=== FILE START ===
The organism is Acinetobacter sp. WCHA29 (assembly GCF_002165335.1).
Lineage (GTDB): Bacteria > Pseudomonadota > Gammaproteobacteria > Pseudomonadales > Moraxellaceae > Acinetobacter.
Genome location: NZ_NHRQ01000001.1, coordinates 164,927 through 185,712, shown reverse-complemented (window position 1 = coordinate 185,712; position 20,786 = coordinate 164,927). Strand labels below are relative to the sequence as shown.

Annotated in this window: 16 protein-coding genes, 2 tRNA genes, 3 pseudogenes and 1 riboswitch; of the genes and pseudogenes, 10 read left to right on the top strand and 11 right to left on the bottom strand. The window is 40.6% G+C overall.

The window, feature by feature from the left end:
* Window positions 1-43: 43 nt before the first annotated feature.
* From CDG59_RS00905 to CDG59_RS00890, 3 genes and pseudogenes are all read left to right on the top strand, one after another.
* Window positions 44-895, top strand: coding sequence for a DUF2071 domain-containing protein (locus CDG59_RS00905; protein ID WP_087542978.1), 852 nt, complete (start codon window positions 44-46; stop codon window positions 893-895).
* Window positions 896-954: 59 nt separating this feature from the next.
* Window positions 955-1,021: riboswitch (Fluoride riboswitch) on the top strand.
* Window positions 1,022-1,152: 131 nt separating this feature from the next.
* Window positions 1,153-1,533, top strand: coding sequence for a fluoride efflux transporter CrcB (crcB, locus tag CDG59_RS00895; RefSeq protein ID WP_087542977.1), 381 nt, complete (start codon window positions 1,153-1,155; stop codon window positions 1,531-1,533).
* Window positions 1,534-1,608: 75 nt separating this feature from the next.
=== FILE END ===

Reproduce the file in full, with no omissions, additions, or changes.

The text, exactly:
The organism is Acinetobacter sp. WCHA29 (assembly GCF_002165335.1).
Lineage (GTDB): Bacteria > Pseudomonadota > Gammaproteobacteria > Pseudomonadales > Moraxellaceae > Acinetobacter.
Genome location: NZ_NHRQ01000001.1, coordinates 164,927 through 185,712, shown reverse-complemented (window position 1 = coordinate 185,712; position 20,786 = coordinate 164,927). Strand labels below are relative to the sequence as shown.

Annotated in this window: 16 protein-coding genes, 2 tRNA genes, 3 pseudogenes and 1 riboswitch; of the genes and pseudogenes, 10 read left to right on the top strand and 11 right to left on the bottom strand. The window is 40.6% G+C overall.

The window, feature by feature from the left end:
* Window positions 1-43: 43 nt before the first annotated feature.
* From CDG59_RS00905 to CDG59_RS00890, 3 genes and pseudogenes are all read left to right on the top strand, one after another.
* Window positions 44-895, top strand: coding sequence for a DUF2071 domain-containing protein (locus CDG59_RS00905; protein ID WP_087542978.1), 852 nt, complete (start codon window positions 44-46; stop codon window positions 893-895).
* Window positions 896-954: 59 nt separating this feature from the next.
* Window positions 955-1,021: riboswitch (Fluoride riboswitch) on the top strand.
* Window positions 1,022-1,152: 131 nt separating this feature from the next.
* Window positions 1,153-1,533, top strand: coding sequence for a fluoride efflux transporter CrcB (crcB, locus tag CDG59_RS00895; RefSeq protein ID WP_087542977.1), 381 nt, complete (start codon window positions 1,153-1,155; stop codon window positions 1,531-1,533).
* Window positions 1,534-1,608: 75 nt separating this feature from the next.